Paynesville assault victim wonders if Wetterling abduction could have been stopped

- The arrest of Danny Heinrich as a "person of interest" in the Jacob Wetterling abduction has shined a bright light on an uncomfortable past for the small town of Paynesville.

It was in Paynesville in the mid to late 1980s that several boys were attacked and assaulted, but newly-released court records show Heinrich was a suspect in those cases well before Wetterling's kidnapping. One of those victims blames police for not doing more to stop a potential child predator.

'If you don't be quiet, I’ll kill you’

Troy Cole remembers every second of that bike ride home.

“The only thing he said was, 'If you don't be quiet, I’ll kill you,’” Cole recalled

It was November 30, 1986. It was a Sunday, a school night. Cole was 13 and he had to make curfew after hanging out with friends at a downtown Paynesville pizza joint. He was a block from his family's house on Stearns Avenue when he was grabbed from behind, ripped off his bike and dragged into some pine trees.

“I pretty much thought that i was going to die that night,” he said. "I was petrified.”

Cole never saw his attacker, but he remembers the guy had a knife, he threatened to kill and he grabbed the frightened teen's private parts. The last thing the man did was cut off a clump of Cole’s hair, took the boy's stocking cap and disappeared.

"He told me to lay in the trees for 10 minutes. Otherwise, he would come back and kill me, so I don't even know how long I laid there. Ten minutes -- that is an eternity,” he said.

The Paynesville 8

Cole and his dad reported the assault to the Paynesville Police Department. It would be one of at least eight similar incidents around the small city's downtown between 1986 and 1988. Cole explained that the he and the other victims were in a small circle of friends, and felt they were being stalked or watched. All of the attacks seemed to involve the same suspect description: short, heavyset man, the raspy voice, face obscured, hiding in darkness before pouncing.

Federal authorities recently detailed the assaults in a search warrant application connected to Heinrich. The question: Was Heinrich the person of interest now identified in Jacob Wetterling's gunpoint abduction, getting more and more brazen in his hometown?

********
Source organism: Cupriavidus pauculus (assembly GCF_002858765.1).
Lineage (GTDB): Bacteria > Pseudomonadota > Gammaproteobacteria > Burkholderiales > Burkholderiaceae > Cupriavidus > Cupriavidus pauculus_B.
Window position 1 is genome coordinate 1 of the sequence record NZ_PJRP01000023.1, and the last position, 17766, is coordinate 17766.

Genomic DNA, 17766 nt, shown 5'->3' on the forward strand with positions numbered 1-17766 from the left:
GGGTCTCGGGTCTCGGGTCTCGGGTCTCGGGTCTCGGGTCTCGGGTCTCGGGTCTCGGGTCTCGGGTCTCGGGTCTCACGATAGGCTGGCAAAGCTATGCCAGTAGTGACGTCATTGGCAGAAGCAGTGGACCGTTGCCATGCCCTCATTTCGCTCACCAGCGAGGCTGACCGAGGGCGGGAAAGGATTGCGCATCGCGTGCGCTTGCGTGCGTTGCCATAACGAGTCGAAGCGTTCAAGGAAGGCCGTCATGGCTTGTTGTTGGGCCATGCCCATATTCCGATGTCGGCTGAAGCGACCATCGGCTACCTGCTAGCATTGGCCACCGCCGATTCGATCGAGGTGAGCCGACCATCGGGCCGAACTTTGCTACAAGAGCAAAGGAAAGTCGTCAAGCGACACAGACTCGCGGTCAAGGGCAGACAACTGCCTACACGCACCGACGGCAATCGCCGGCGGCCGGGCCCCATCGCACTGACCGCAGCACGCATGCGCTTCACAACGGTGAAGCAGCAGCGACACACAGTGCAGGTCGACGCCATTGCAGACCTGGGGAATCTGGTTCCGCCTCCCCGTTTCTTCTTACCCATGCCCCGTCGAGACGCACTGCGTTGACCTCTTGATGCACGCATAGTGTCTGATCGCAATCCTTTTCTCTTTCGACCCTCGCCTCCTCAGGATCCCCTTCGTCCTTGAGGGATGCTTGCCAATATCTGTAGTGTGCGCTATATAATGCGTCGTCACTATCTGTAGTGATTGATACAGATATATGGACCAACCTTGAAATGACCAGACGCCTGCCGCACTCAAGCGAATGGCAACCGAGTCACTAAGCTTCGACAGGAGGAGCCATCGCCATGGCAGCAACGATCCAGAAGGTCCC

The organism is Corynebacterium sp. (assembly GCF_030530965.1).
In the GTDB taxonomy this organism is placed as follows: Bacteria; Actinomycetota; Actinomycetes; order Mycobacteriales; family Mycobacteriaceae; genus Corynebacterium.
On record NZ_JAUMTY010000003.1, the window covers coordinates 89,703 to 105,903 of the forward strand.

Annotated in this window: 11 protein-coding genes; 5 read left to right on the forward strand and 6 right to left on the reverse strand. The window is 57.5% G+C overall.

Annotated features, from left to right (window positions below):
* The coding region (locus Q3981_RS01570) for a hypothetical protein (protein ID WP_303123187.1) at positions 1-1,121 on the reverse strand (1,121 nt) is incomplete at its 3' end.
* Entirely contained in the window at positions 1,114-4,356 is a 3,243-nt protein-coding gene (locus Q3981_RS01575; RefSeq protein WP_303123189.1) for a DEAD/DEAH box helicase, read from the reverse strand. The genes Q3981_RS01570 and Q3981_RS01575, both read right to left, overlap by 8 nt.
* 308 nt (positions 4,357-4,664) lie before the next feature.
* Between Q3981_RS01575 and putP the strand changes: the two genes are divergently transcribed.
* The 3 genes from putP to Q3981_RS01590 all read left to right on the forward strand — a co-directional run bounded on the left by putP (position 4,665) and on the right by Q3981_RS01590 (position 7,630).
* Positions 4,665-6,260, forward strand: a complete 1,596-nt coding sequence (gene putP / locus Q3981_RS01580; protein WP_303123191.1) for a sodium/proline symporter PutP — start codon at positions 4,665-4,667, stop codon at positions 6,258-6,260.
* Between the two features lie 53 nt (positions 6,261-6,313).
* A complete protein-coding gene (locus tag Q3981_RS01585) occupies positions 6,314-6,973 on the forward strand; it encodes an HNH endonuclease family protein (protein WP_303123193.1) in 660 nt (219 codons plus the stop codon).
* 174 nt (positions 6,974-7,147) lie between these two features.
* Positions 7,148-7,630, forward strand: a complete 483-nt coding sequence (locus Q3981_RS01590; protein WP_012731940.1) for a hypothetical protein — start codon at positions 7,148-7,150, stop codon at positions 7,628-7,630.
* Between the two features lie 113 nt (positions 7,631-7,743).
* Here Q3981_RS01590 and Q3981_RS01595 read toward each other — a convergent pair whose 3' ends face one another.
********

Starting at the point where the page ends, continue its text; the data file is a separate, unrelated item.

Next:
Those documents reference Heinrich's close resemblance to the suspect descriptions. His his then-apartment sat right in the heart of what's now known as the “Paynesville Assault Cluster,” and modern day DNA recently linked Heinrich to a brutal kidnapping and attempted rape of a young boy in nearby Cold Spring during the same time frame.

"There are too many questions unanswered that should have been answered 29 years ago,” Cole said.

‘You never  forget’

Court documents show the then-Paynesville police chief suspected Heinrich in the unsolved attacks in his community. Cole recalls knowing Heinrich back in the 80s, describing him as a bit of an odd guy who hung around downtown always wearing camouflage and a ball cap. Cole, now 42-year-old and a dad, admits he isn't sure that it was Heinrich who attacked him. He recalls the suspect disguising his voice, making it “static-y” to shield his true identity.

"It's something that sticks in your head. You never forget,” he recalled.

Cole explained that perhaps he never wants to know who exactly caused him so much pain. He remains frustrated that his community appeared to minimize the significance of the assaults when they were first reported, remembering people mockingly dubbing the attacker "Chester the Molester." With the Wetterlings still so desperate for answers a quarter century later, he wonders why police didn't do more to crack the Paynesville cluster in time to possibly stop a monster.

“They probably could have prevented it from happening,” Cole said. "They wear a badge that says ‘To protect and serve.’ Why didn't they? They didn't do anything.”

Cole said the only time he spoke to an officer or a detective was the night of the assault, which adds to his frustration. He claimed officers never even went to the scene of his attack.

The former Paynesville police chief said he just doesn't remember either the time period or the names involved. Heinrich, for his part, has denied any involvement in the Wetterling case, and is right now only charged with possession of child porn.

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